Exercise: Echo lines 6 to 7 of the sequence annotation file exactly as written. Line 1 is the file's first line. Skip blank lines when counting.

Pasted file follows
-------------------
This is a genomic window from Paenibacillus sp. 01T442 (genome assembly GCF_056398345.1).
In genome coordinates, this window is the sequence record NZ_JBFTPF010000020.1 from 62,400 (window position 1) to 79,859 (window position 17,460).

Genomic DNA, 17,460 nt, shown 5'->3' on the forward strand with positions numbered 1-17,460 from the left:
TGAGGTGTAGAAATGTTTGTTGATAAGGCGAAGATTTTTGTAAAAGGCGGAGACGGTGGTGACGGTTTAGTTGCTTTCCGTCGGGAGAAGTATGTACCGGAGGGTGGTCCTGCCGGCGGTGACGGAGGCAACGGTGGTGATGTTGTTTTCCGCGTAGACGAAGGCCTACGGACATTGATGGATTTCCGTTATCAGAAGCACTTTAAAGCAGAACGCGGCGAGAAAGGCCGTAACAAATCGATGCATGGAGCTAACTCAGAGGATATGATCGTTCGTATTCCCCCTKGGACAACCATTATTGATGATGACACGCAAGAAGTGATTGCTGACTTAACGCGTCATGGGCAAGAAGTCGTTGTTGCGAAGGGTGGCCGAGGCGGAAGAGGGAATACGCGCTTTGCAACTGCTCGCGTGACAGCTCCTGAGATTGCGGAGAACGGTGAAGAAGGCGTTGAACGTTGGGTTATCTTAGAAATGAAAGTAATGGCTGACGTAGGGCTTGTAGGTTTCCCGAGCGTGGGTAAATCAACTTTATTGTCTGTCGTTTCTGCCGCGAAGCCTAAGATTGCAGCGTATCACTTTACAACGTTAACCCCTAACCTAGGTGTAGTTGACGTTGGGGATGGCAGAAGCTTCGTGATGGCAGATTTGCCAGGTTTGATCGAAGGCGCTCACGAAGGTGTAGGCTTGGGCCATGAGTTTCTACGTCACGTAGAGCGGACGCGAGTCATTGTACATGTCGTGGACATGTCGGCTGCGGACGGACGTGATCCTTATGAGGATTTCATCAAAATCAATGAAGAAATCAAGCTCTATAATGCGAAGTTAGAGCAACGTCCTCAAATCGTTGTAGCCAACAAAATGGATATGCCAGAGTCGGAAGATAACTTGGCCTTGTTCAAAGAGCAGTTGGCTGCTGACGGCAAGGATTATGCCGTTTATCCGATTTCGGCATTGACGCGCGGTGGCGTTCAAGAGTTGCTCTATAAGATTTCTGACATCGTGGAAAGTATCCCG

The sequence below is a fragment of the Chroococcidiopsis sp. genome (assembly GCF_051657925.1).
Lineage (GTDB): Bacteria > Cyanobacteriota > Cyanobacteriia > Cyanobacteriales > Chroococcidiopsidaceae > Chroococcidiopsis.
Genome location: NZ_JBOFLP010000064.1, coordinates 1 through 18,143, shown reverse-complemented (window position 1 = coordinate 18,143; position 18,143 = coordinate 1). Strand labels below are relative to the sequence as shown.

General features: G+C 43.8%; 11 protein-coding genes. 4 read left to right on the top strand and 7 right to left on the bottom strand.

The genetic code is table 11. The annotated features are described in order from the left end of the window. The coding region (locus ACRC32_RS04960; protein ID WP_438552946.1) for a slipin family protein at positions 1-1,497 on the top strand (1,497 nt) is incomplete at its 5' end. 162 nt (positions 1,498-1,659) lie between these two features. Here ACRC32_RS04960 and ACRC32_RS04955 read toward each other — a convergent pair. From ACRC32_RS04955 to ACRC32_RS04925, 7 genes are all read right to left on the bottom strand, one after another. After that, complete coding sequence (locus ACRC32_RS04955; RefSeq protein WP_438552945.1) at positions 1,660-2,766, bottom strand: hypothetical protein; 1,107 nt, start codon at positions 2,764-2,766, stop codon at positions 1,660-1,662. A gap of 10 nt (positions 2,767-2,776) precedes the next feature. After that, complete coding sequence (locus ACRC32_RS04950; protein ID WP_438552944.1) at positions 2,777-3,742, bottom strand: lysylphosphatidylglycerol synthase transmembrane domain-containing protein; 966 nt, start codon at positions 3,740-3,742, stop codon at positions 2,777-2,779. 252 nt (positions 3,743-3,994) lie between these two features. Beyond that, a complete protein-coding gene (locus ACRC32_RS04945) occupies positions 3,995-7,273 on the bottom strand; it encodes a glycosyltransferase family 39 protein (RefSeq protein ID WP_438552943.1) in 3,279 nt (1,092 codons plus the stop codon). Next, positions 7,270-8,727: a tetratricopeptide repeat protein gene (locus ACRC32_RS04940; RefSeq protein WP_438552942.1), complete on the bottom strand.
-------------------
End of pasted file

Lineage (GTDB): Bacteria > Cyanobacteriota > Cyanobacteriia > Cyanobacteriales > Chroococcidiopsidaceae > Chroococcidiopsis.
Genome location: NZ_JBOFLP010000064.1, coordinates 1 through 18,143, shown reverse-complemented (window position 1 = coordinate 18,143; position 18,143 = coordinate 1). Strand labels below are relative to the sequence as shown.